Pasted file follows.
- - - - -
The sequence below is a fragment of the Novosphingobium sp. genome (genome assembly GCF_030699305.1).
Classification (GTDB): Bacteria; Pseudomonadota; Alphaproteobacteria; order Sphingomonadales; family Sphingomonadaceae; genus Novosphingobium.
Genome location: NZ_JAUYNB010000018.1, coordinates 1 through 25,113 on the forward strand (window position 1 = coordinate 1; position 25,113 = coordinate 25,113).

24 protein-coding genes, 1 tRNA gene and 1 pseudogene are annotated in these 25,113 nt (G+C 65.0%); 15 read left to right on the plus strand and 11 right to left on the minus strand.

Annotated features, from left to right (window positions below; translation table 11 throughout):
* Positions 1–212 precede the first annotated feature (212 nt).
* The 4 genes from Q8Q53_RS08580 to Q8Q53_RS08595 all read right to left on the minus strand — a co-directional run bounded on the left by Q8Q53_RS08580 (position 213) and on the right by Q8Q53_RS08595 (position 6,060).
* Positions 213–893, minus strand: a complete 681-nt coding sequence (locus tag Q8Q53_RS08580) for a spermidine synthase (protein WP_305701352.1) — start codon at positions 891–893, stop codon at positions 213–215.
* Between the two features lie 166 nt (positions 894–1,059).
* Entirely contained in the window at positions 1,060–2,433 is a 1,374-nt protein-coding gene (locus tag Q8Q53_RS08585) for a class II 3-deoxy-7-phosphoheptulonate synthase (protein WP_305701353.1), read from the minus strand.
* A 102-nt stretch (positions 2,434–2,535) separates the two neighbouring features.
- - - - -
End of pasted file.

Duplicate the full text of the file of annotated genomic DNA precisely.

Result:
The sequence below is a fragment of the Novosphingobium sp. genome (genome assembly GCF_030699305.1).
Classification (GTDB): Bacteria; Pseudomonadota; Alphaproteobacteria; order Sphingomonadales; family Sphingomonadaceae; genus Novosphingobium.
Genome location: NZ_JAUYNB010000018.1, coordinates 1 through 25,113 on the forward strand (window position 1 = coordinate 1; position 25,113 = coordinate 25,113).

24 protein-coding genes, 1 tRNA gene and 1 pseudogene are annotated in these 25,113 nt (G+C 65.0%); 15 read left to right on the plus strand and 11 right to left on the minus strand.

Annotated features, from left to right (window positions below; translation table 11 throughout):
* Positions 1–212 precede the first annotated feature (212 nt).
* The 4 genes from Q8Q53_RS08580 to Q8Q53_RS08595 all read right to left on the minus strand — a co-directional run bounded on the left by Q8Q53_RS08580 (position 213) and on the right by Q8Q53_RS08595 (position 6,060).
* Positions 213–893, minus strand: a complete 681-nt coding sequence (locus tag Q8Q53_RS08580) for a spermidine synthase (protein WP_305701352.1) — start codon at positions 891–893, stop codon at positions 213–215.
* Between the two features lie 166 nt (positions 894–1,059).
* Entirely contained in the window at positions 1,060–2,433 is a 1,374-nt protein-coding gene (locus tag Q8Q53_RS08585) for a class II 3-deoxy-7-phosphoheptulonate synthase (protein WP_305701353.1), read from the minus strand.
* A 102-nt stretch (positions 2,434–2,535) separates the two neighbouring features.